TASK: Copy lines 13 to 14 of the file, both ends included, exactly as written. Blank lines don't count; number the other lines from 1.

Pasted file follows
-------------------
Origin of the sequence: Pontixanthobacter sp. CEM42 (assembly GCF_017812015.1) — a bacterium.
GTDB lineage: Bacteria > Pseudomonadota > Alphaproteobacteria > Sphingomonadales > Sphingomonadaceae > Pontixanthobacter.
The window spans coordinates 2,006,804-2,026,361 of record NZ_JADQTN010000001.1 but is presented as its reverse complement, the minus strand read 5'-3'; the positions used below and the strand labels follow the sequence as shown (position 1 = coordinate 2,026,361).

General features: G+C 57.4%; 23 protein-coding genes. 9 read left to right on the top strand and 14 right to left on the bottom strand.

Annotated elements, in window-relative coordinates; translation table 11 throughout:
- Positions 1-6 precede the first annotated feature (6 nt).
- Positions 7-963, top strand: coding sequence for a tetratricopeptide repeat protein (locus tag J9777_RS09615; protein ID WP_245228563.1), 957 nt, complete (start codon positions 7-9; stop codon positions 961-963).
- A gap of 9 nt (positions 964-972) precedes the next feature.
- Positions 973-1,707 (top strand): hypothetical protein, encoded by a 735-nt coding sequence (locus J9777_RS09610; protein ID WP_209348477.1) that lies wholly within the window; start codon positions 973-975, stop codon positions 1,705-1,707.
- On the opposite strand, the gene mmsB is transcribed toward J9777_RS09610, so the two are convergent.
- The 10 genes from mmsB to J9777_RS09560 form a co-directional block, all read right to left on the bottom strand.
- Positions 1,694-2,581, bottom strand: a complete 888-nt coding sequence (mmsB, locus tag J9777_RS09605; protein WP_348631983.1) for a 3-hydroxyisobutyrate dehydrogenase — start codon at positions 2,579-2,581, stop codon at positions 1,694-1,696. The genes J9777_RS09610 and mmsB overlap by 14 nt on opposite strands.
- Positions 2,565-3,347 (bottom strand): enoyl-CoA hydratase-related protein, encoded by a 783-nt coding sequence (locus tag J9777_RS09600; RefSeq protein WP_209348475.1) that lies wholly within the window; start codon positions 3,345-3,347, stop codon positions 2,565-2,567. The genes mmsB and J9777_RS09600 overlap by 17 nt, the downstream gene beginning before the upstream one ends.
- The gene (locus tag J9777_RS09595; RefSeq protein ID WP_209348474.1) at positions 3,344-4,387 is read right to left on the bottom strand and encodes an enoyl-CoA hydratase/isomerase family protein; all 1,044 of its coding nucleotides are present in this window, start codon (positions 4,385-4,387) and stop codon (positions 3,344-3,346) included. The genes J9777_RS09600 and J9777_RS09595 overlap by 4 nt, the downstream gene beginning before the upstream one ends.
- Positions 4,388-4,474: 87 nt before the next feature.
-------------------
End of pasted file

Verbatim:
- Positions 2,565-3,347 (bottom strand): enoyl-CoA hydratase-related protein, encoded by a 783-nt coding sequence (locus tag J9777_RS09600; RefSeq protein WP_209348475.1) that lies wholly within the window; start codon positions 3,345-3,347, stop codon positions 2,565-2,567. The genes mmsB and J9777_RS09600 overlap by 17 nt, the downstream gene beginning before the upstream one ends.
- The gene (locus tag J9777_RS09595; RefSeq protein ID WP_209348474.1) at positions 3,344-4,387 is read right to left on the bottom strand and encodes an enoyl-CoA hydratase/isomerase family protein; all 1,044 of its coding nucleotides are present in this window, start codon (positions 4,385-4,387) and stop codon (positions 3,344-3,346) included. The genes J9777_RS09600 and J9777_RS09595 overlap by 4 nt, the downstream gene beginning before the upstream one ends.